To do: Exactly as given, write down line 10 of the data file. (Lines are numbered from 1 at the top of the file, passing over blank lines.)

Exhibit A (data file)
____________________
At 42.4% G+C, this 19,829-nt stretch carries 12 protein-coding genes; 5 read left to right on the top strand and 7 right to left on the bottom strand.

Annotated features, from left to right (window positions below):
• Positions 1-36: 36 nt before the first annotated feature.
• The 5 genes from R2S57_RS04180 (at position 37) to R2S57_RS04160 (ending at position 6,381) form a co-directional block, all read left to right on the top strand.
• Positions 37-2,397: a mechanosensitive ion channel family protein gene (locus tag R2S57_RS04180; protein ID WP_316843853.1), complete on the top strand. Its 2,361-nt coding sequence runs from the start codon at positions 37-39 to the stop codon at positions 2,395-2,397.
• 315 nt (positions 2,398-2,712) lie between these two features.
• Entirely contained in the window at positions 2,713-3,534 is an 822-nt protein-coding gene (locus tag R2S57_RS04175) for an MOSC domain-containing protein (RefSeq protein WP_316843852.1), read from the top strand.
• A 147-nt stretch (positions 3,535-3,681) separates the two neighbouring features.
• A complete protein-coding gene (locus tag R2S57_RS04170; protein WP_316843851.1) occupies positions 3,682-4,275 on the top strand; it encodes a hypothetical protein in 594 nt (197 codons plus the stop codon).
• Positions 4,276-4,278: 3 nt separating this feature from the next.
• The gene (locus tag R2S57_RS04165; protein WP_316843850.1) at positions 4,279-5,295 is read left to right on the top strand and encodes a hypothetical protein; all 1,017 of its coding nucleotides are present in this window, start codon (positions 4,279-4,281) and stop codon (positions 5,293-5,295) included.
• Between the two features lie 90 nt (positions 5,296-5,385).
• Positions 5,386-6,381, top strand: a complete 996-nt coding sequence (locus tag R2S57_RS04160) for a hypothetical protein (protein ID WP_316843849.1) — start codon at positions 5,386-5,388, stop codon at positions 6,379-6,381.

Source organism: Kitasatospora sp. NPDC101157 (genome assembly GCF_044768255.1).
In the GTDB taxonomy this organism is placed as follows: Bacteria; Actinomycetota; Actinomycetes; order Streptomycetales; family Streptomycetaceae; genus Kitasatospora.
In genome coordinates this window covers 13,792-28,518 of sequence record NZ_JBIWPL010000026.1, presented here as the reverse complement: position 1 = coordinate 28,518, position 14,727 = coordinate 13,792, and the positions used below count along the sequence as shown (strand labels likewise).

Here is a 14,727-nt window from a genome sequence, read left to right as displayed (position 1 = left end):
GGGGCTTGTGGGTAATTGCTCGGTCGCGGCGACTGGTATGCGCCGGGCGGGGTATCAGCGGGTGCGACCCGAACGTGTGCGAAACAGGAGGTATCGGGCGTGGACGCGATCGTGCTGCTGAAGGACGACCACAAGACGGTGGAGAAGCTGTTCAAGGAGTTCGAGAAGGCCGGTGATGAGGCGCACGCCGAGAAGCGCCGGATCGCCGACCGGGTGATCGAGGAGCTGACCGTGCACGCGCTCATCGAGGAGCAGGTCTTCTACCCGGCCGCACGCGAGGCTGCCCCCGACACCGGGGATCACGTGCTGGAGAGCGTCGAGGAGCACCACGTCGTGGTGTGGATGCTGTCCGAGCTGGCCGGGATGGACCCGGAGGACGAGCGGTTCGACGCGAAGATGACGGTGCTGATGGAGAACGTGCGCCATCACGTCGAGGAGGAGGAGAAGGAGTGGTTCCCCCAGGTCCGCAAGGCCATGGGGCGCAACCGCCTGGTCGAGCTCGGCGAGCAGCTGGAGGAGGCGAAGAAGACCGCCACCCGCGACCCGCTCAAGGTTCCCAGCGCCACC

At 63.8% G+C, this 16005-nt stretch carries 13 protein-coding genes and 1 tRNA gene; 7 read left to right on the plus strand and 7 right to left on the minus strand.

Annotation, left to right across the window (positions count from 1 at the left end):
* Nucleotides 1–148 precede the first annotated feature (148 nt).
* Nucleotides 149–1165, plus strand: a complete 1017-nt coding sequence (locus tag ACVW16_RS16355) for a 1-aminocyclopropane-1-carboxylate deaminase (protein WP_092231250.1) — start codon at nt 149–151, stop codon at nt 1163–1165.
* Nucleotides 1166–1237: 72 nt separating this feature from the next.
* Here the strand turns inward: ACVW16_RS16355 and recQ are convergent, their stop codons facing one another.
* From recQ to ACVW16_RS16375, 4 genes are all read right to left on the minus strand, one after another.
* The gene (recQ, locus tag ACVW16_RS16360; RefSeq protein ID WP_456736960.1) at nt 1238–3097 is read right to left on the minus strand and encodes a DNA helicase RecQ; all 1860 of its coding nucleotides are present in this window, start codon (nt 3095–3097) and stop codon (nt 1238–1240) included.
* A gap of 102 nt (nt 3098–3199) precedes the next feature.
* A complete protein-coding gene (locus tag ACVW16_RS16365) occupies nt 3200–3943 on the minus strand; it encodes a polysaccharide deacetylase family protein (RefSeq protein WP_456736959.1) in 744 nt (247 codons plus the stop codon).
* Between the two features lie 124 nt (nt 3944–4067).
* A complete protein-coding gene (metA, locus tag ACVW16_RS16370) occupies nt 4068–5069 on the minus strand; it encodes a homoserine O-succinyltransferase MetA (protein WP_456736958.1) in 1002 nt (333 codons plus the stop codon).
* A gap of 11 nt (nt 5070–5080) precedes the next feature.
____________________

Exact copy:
• Positions 4,276-4,278: 3 nt separating this feature from the next.